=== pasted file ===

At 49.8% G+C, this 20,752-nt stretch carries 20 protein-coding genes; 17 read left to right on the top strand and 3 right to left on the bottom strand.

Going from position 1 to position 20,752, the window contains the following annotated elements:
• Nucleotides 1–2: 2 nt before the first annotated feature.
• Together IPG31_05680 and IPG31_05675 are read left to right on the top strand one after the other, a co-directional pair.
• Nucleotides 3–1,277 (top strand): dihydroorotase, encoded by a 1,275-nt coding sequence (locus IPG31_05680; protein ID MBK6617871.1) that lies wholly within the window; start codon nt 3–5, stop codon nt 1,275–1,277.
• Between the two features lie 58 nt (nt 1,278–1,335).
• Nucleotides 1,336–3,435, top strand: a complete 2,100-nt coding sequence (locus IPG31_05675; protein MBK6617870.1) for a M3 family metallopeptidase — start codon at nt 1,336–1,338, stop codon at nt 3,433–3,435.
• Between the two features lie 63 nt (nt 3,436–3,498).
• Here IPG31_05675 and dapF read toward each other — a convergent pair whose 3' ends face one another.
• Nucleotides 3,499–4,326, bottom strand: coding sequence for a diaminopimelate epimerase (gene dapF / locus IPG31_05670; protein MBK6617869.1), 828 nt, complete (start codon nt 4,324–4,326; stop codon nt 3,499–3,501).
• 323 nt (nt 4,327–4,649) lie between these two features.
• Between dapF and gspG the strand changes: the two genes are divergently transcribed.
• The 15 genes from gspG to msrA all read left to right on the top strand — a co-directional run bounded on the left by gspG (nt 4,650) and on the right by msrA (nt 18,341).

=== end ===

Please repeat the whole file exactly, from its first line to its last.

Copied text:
At 49.8% G+C, this 20,752-nt stretch carries 20 protein-coding genes; 17 read left to right on the top strand and 3 right to left on the bottom strand.

Going from position 1 to position 20,752, the window contains the following annotated elements:
• Nucleotides 1–2: 2 nt before the first annotated feature.
• Together IPG31_05680 and IPG31_05675 are read left to right on the top strand one after the other, a co-directional pair.
• Nucleotides 3–1,277 (top strand): dihydroorotase, encoded by a 1,275-nt coding sequence (locus IPG31_05680; protein ID MBK6617871.1) that lies wholly within the window; start codon nt 3–5, stop codon nt 1,275–1,277.
• Between the two features lie 58 nt (nt 1,278–1,335).
• Nucleotides 1,336–3,435, top strand: a complete 2,100-nt coding sequence (locus IPG31_05675; protein MBK6617870.1) for a M3 family metallopeptidase — start codon at nt 1,336–1,338, stop codon at nt 3,433–3,435.
• Between the two features lie 63 nt (nt 3,436–3,498).
• Here IPG31_05675 and dapF read toward each other — a convergent pair whose 3' ends face one another.
• Nucleotides 3,499–4,326, bottom strand: coding sequence for a diaminopimelate epimerase (gene dapF / locus IPG31_05670; protein MBK6617869.1), 828 nt, complete (start codon nt 4,324–4,326; stop codon nt 3,499–3,501).
• 323 nt (nt 4,327–4,649) lie between these two features.
• Between dapF and gspG the strand changes: the two genes are divergently transcribed.
• The 15 genes from gspG to msrA all read left to right on the top strand — a co-directional run bounded on the left by gspG (nt 4,650) and on the right by msrA (nt 18,341).